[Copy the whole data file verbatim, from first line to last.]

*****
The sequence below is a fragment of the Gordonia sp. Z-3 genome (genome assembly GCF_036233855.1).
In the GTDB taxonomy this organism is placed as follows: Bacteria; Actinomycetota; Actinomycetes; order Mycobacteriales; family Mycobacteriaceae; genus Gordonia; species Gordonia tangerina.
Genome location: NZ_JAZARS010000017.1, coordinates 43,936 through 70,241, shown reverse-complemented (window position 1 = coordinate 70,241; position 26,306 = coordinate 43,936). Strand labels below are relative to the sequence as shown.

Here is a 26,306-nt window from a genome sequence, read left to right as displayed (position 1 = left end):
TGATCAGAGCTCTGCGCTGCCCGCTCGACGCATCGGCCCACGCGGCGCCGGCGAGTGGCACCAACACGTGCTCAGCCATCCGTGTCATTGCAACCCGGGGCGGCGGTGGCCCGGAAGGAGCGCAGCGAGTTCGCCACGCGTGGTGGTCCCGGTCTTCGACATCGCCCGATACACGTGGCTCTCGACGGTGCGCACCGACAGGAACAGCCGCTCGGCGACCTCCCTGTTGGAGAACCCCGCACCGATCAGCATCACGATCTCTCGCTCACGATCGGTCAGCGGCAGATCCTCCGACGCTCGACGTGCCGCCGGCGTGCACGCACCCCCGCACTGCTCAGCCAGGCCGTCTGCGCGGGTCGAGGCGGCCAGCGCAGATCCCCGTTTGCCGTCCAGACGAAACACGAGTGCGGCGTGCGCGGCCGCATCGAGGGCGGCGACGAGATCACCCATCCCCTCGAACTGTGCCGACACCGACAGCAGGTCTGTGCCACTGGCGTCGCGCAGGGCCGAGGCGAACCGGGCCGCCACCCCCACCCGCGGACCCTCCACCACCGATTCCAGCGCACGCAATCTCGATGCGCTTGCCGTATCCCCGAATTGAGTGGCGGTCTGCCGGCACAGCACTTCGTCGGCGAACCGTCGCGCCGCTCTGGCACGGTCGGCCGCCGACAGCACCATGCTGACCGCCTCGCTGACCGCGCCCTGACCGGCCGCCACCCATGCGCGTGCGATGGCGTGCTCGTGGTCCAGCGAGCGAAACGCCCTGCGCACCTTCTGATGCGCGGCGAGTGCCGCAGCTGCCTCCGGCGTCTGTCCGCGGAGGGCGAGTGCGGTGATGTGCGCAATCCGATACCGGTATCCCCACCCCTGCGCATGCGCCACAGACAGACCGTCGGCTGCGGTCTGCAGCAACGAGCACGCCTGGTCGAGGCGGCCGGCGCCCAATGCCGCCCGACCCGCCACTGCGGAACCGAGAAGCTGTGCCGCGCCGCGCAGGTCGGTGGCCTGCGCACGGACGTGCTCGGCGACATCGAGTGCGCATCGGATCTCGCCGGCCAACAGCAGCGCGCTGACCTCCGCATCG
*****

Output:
The sequence below is a fragment of the Gordonia sp. Z-3 genome (genome assembly GCF_036233855.1).
In the GTDB taxonomy this organism is placed as follows: Bacteria; Actinomycetota; Actinomycetes; order Mycobacteriales; family Mycobacteriaceae; genus Gordonia; species Gordonia tangerina.
Genome location: NZ_JAZARS010000017.1, coordinates 43,936 through 70,241, shown reverse-complemented (window position 1 = coordinate 70,241; position 26,306 = coordinate 43,936). Strand labels below are relative to the sequence as shown.

Here is a 26,306-nt window from a genome sequence, read left to right as displayed (position 1 = left end):
TGATCAGAGCTCTGCGCTGCCCGCTCGACGCATCGGCCCACGCGGCGCCGGCGAGTGGCACCAACACGTGCTCAGCCATCCGTGTCATTGCAACCCGGGGCGGCGGTGGCCCGGAAGGAGCGCAGCGAGTTCGCCACGCGTGGTGGTCCCGGTCTTCGACATCGCCCGATACACGTGGCTCTCGACGGTGCGCACCGACAGGAACAGCCGCTCGGCGACCTCCCTGTTGGAGAACCCCGCACCGATCAGCATCACGATCTCTCGCTCACGATCGGTCAGCGGCAGATCCTCCGACGCTCGACGTGCCGCCGGCGTGCACGCACCCCCGCACTGCTCAGCCAGGCCGTCTGCGCGGGTCGAGGCGGCCAGCGCAGATCCCCGTTTGCCGTCCAGACGAAACACGAGTGCGGCGTGCGCGGCCGCATCGAGGGCGGCGACGAGATCACCCATCCCCTCGAACTGTGCCGACACCGACAGCAGGTCTGTGCCACTGGCGTCGCGCAGGGCCGAGGCGAACCGGGCCGCCACCCCCACCCGCGGACCCTCCACCACCGATTCCAGCGCACGCAATCTCGATGCGCTTGCCGTATCCCCGAATTGAGTGGCGGTCTGCCGGCACAGCACTTCGTCGGCGAACCGTCGCGCCGCTCTGGCACGGTCGGCCGCCGACAGCACCATGCTGACCGCCTCGCTGACCGCGCCCTGACCGGCCGCCACCCATGCGCGTGCGATGGCGTGCTCGTGGTCCAGCGAGCGAAACGCCCTGCGCACCTTCTGATGCGCGGCGAGTGCCGCAGCTGCCTCCGGCGTCTGTCCGCGGAGGGCGAGTGCGGTGATGTGCGCAATCCGATACCGGTATCCCCACCCCTGCGCATGCGCCACAGACAGACCGTCGGCTGCGGTCTGCAGCAACGAGCACGCCTGGTCGAGGCGGCCGGCGCCCAATGCCGCCCGACCCGCCACTGCGGAACCGAGAAGCTGTGCCGCGCCGCGCAGGTCGGTGGCCTGCGCACGGACGTGCTCGGCGACATCGAGTGCGCATCGGATCTCGCCGGCCAACAGCAGCGCGCTGACCTCCGCATCG